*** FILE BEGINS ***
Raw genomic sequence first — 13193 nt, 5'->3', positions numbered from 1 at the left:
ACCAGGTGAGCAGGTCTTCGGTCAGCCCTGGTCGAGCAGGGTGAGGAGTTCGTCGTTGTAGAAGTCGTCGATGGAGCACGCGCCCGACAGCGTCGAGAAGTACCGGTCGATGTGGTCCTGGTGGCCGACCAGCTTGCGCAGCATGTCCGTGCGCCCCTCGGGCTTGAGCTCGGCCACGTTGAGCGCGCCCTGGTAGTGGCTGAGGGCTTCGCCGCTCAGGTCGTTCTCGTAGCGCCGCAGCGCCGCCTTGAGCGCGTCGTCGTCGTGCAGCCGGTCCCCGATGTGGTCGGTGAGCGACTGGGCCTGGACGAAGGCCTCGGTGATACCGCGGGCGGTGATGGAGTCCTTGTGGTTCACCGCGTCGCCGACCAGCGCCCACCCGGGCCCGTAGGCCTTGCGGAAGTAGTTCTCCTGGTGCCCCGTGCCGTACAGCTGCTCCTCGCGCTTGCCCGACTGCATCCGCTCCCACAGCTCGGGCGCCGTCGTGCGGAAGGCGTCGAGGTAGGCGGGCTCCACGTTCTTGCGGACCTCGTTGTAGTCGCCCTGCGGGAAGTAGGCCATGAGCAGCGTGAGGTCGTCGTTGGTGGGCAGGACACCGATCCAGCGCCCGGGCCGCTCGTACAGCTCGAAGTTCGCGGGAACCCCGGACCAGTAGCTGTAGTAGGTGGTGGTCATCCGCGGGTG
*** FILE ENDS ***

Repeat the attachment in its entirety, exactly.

Raw genomic sequence first — 13193 nt, 5'->3', positions numbered from 1 at the left:
ACCAGGTGAGCAGGTCTTCGGTCAGCCCTGGTCGAGCAGGGTGAGGAGTTCGTCGTTGTAGAAGTCGTCGATGGAGCACGCGCCCGACAGCGTCGAGAAGTACCGGTCGATGTGGTCCTGGTGGCCGACCAGCTTGCGCAGCATGTCCGTGCGCCCCTCGGGCTTGAGCTCGGCCACGTTGAGCGCGCCCTGGTAGTGGCTGAGGGCTTCGCCGCTCAGGTCGTTCTCGTAGCGCCGCAGCGCCGCCTTGAGCGCGTCGTCGTCGTGCAGCCGGTCCCCGATGTGGTCGGTGAGCGACTGGGCCTGGACGAAGGCCTCGGTGATACCGCGGGCGGTGATGGAGTCCTTGTGGTTCACCGCGTCGCCGACCAGCGCCCACCCGGGCCCGTAGGCCTTGCGGAAGTAGTTCTCCTGGTGCCCCGTGCCGTACAGCTGCTCCTCGCGCTTGCCCGACTGCATCCGCTCCCACAGCTCGGGCGCCGTCGTGCGGAAGGCGTCGAGGTAGGCGGGCTCCACGTTCTTGCGGACCTCGTTGTAGTCGCCCTGCGGGAAGTAGGCCATGAGCAGCGTGAGGTCGTCGTTGGTGGGCAGGACACCGATCCAGCGCCCGGGCCGCTCGTACAGCTCGAAGTTCGCGGGAACCCCGGACCAGTAGCTGTAGTAGGTGGTGGTCATCCGCGGGTG